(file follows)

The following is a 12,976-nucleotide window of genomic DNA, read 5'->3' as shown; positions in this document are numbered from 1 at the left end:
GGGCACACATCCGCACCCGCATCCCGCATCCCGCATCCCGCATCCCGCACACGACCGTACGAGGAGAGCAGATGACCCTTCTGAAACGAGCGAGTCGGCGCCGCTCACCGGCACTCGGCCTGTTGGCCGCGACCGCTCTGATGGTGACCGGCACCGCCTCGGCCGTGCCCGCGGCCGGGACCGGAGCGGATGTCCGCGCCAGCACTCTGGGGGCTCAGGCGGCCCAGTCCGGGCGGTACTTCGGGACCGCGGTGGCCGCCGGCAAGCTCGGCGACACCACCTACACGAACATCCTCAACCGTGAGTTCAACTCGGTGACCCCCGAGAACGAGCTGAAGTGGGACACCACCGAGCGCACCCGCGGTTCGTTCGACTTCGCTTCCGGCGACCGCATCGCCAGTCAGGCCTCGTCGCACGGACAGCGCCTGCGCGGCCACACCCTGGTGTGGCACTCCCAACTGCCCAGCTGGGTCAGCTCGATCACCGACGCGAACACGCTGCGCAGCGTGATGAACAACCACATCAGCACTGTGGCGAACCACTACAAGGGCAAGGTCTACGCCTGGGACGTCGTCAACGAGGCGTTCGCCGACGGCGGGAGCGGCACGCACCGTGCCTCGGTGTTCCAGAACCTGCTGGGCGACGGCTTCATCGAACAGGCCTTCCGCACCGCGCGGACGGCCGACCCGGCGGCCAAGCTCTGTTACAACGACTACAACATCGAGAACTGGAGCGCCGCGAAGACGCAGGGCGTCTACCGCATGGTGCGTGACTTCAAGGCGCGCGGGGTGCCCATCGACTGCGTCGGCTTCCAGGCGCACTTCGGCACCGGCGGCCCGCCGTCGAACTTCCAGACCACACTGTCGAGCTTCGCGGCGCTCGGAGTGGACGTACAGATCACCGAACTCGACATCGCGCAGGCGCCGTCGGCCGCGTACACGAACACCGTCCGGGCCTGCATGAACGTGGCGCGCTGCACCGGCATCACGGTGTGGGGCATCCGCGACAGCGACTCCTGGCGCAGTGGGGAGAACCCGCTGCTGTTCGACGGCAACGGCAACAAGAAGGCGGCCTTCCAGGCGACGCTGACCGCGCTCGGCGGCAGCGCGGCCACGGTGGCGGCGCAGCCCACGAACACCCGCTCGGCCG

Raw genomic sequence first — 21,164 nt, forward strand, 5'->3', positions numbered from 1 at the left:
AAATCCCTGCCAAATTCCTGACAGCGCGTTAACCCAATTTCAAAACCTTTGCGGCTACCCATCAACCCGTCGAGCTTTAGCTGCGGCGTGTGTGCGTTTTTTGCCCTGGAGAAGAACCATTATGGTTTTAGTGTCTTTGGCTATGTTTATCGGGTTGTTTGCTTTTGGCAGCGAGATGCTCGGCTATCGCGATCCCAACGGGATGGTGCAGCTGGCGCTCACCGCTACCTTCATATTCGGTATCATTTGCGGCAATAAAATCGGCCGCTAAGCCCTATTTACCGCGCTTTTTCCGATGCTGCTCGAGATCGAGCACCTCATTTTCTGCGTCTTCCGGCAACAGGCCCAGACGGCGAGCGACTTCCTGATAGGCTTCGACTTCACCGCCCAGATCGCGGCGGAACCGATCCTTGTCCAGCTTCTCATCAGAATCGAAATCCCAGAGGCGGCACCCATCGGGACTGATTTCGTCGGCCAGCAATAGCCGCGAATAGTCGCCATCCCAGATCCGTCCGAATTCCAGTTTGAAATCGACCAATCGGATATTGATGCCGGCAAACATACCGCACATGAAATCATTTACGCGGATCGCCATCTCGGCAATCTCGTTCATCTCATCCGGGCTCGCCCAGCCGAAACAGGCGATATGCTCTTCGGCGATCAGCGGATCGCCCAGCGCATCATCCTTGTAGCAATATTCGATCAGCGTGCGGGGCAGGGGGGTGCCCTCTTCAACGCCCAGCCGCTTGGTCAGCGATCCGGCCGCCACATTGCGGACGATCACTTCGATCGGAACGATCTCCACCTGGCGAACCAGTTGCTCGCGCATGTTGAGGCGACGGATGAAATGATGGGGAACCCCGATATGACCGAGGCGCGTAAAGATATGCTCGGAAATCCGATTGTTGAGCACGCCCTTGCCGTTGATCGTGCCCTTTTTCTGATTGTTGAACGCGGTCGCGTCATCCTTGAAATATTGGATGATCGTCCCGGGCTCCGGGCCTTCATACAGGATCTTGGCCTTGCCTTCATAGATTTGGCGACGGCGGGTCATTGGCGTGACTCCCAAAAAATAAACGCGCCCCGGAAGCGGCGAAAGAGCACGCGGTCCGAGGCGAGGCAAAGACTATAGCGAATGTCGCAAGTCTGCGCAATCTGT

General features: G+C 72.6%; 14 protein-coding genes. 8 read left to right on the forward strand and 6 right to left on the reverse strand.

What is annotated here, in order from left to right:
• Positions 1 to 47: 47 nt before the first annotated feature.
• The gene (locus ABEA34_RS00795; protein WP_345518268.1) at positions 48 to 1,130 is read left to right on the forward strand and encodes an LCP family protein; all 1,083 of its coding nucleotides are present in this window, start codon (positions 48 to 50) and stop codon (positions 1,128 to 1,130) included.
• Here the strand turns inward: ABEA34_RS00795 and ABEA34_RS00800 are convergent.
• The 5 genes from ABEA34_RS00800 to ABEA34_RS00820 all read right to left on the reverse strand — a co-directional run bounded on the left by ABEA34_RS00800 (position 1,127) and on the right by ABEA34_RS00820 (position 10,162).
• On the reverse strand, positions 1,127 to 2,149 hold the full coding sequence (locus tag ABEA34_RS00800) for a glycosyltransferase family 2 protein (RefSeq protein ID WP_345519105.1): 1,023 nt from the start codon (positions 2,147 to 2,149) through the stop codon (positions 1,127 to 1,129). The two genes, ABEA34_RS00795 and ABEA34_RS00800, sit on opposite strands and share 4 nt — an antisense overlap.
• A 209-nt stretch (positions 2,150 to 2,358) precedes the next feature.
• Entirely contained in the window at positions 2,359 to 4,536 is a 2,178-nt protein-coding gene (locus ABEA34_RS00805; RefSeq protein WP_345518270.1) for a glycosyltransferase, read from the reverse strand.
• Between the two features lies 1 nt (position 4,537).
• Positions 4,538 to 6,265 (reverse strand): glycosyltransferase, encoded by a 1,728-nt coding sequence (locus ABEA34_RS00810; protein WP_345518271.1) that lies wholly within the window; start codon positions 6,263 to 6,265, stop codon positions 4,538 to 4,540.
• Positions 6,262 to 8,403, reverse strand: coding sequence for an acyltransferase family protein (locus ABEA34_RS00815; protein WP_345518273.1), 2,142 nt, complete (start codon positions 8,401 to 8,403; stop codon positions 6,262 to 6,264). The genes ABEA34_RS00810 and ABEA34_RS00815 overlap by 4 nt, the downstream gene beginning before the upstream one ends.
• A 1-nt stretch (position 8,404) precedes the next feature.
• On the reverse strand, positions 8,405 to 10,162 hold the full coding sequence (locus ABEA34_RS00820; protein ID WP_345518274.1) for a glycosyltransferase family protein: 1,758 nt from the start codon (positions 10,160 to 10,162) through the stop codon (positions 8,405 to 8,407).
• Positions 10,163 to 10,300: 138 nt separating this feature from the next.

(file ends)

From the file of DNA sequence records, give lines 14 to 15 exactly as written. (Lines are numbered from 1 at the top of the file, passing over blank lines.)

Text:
• Between the two features lies 1 nt (position 4,537).
• Positions 4,538 to 6,265 (reverse strand): glycosyltransferase, encoded by a 1,728-nt coding sequence (locus ABEA34_RS00810; protein WP_345518271.1) that lies wholly within the window; start codon positions 6,263 to 6,265, stop codon positions 4,538 to 4,540.